In telling the story of 100 years of work by "Christians only" in Japan some significant points need to be made:

1. Japan has been a major missionary interest of our people for 100 years. Since 1883 there have been only the war years, 1942-1946, in which we have not had a missionary witness in Japan. Even after the war with Japan, one of the most ferocious and deadly in history, our people were eager to see mission work resumed and both to send and support missionaries to do it. That abiding interest still remains, even at a time when Japan threatens to gain economic superiority over the U.S.A.

2. We have consistently sent to Japan missionaries remarkable for their dedication, their preparation, their commitment and their staying power. Missionaries who come to Japan are not quitters, even though they are seldom blessed with major spiritual and evangelistic victories.

The longevity of missionary service in Japan is more than a match for our missionaries in other fields. That brings its own problem, of course. 25 of our missionaries are now in their late fifties and sixties. That means we are facing the loss of a great number of missionaries by death or retirement in the next 10 years. We must be getting ready for this eventuality.

What I have said about the missionaries is also true of our Japanese ministers. Most of them entered the ministry in the immediate post-war years. Thus we have here also a very large number in the 50-60 age group. A double crisis appears on the horizon.

3. Our missionaries have a remarkable record for living and working together harmoniously. There are reasons for that, of course. One reason is that we are well spread out through the country. In only one instance do two missionary families live on the same piece of property. As a result, when we get together we are glad to see each other. Fellowship and cooperation are not forced.

Our common convictions about the church and the Christian faith, plus our common support of our one convention and one Bible college, also give us a unifying point of view. Otherwise, we have no institutions, programs and officialdom to require our time and allegiance.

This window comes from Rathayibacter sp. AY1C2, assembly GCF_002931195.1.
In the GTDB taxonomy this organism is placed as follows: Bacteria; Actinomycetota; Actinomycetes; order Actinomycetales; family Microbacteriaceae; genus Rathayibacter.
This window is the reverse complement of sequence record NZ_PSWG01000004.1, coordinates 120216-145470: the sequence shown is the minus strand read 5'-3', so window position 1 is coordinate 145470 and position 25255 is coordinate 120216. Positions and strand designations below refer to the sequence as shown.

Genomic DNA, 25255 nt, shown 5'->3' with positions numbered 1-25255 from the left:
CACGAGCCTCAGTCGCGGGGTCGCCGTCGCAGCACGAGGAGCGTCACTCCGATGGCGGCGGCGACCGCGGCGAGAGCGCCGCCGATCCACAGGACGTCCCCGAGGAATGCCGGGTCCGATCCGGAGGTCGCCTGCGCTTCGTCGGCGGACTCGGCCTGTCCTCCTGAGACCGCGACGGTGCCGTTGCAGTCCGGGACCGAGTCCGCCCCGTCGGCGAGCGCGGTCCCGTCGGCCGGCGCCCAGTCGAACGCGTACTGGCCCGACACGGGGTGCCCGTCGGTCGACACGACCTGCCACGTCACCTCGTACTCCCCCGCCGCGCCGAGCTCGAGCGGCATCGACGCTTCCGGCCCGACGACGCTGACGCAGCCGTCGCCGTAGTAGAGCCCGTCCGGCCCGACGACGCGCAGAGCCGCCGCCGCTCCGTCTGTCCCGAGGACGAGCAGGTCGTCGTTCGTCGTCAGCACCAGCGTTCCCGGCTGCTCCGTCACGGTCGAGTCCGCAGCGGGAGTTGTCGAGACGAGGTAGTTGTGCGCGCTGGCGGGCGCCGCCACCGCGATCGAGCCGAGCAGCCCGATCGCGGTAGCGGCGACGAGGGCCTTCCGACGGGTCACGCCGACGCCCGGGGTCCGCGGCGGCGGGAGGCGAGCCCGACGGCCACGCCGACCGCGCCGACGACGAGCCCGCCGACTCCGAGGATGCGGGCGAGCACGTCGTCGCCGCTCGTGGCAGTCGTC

4. We have succeeded in attracting a substantial number of our sons and daughters back to Japan. The percentage of MK's (missionary kids) returning to Japan far exceeds that of any other religious group in Japan. Because of the language and culture, missionary children have a head start when they re-enter life here. They also know very well what they are getting into. Thus theirs is a realistic commitment.

5. The single women missionaries have leaned heavily on the men for support and assistance. On the other hand, in the pre-war period they often got the worst of it in their dealings with men missionaries in relation to property, buildings and rights in the work which they themselves had started.

In the long run, however, they have also proved more durable than the men. They have served with dedication. They have produced stalwart sons and daughters in the gospel who are serving in the churches throughout Japan today. I salute them!

6. In summary, I think the missionaries whom I have been writing about can claim a "Well done!" We have not done as much as we wanted. Not as much as we expected. Not as much as we could have done. But over the years a substantial work has taken place.

We have stood on the shoulders of our predecessors to survey the land, its accomplishments, its needs and its possibilities in relation to the Gospel.

May it be that those who follow us, can stand on our shoulders and be able to see the "Promised Land" of a Christian Japan!